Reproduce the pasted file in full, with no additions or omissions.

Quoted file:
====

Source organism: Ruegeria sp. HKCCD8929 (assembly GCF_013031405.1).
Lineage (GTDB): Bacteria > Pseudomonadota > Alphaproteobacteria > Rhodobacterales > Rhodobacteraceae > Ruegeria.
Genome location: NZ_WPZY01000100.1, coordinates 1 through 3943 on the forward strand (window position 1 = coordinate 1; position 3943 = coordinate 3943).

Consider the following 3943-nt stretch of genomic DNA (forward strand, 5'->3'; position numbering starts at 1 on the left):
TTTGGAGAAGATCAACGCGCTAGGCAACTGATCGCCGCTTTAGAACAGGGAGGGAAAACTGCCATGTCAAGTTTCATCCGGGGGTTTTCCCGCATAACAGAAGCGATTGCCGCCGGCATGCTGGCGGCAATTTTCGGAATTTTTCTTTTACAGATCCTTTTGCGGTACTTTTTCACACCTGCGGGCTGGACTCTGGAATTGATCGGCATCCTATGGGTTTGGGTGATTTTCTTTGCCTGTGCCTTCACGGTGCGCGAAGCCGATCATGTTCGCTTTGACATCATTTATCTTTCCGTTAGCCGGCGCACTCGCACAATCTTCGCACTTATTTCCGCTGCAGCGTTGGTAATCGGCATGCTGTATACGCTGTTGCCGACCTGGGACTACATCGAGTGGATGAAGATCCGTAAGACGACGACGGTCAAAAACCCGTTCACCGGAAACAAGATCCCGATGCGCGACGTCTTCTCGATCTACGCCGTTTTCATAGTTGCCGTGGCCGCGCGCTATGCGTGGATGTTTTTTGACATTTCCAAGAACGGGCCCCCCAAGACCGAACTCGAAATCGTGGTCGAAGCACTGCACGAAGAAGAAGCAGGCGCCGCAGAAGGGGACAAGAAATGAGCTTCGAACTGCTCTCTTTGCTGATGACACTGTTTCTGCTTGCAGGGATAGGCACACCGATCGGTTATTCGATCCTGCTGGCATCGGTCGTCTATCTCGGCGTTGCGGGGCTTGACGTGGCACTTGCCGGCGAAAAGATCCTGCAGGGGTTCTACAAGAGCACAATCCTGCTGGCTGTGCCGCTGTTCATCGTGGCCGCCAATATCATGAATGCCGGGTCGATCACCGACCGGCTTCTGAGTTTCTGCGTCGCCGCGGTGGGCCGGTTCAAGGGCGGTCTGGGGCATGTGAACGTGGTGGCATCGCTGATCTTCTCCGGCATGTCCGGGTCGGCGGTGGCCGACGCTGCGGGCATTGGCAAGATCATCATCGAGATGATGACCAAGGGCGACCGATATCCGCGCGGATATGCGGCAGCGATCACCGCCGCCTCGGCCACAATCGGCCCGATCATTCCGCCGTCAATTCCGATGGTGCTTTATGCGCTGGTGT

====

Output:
Source organism: Ruegeria sp. HKCCD8929 (assembly GCF_013031405.1).
Lineage (GTDB): Bacteria > Pseudomonadota > Alphaproteobacteria > Rhodobacterales > Rhodobacteraceae > Ruegeria.
Genome location: NZ_WPZY01000100.1, coordinates 1 through 3943 on the forward strand (window position 1 = coordinate 1; position 3943 = coordinate 3943).

Consider the following 3943-nt stretch of genomic DNA (forward strand, 5'->3'; position numbering starts at 1 on the left):
TTTGGAGAAGATCAACGCGCTAGGCAACTGATCGCCGCTTTAGAACAGGGAGGGAAAACTGCCATGTCAAGTTTCATCCGGGGGTTTTCCCGCATAACAGAAGCGATTGCCGCCGGCATGCTGGCGGCAATTTTCGGAATTTTTCTTTTACAGATCCTTTTGCGGTACTTTTTCACACCTGCGGGCTGGACTCTGGAATTGATCGGCATCCTATGGGTTTGGGTGATTTTCTTTGCCTGTGCCTTCACGGTGCGCGAAGCCGATCATGTTCGCTTTGACATCATTTATCTTTCCGTTAGCCGGCGCACTCGCACAATCTTCGCACTTATTTCCGCTGCAGCGTTGGTAATCGGCATGCTGTATACGCTGTTGCCGACCTGGGACTACATCGAGTGGATGAAGATCCGTAAGACGACGACGGTCAAAAACCCGTTCACCGGAAACAAGATCCCGATGCGCGACGTCTTCTCGATCTACGCCGTTTTCATAGTTGCCGTGGCCGCGCGCTATGCGTGGATGTTTTTTGACATTTCCAAGAACGGGCCCCCCAAGACCGAACTCGAAATCGTGGTCGAAGCACTGCACGAAGAAGAAGCAGGCGCCGCAGAAGGGGACAAGAAATGAGCTTCGAACTGCTCTCTTTGCTGATGACACTGTTTCTGCTTGCAGGGATAGGCACACCGATCGGTTATTCGATCCTGCTGGCATCGGTCGTCTATCTCGGCGTTGCGGGGCTTGACGTGGCACTTGCCGGCGAAAAGATCCTGCAGGGGTTCTACAAGAGCACAATCCTGCTGGCTGTGCCGCTGTTCATCGTGGCCGCCAATATCATGAATGCCGGGTCGATCACCGACCGGCTTCTGAGTTTCTGCGTCGCCGCGGTGGGCCGGTTCAAGGGCGGTCTGGGGCATGTGAACGTGGTGGCATCGCTGATCTTCTCCGGCATGTCCGGGTCGGCGGTGGCCGACGCTGCGGGCATTGGCAAGATCATCATCGAGATGATGACCAAGGGCGACCGATATCCGCGCGGATATGCGGCAGCGATCACCGCCGCCTCGGCCACAATCGGCCCGATCATTCCGCCGTCAATTCCGATGGTGCTTTATGCGCTGGTGT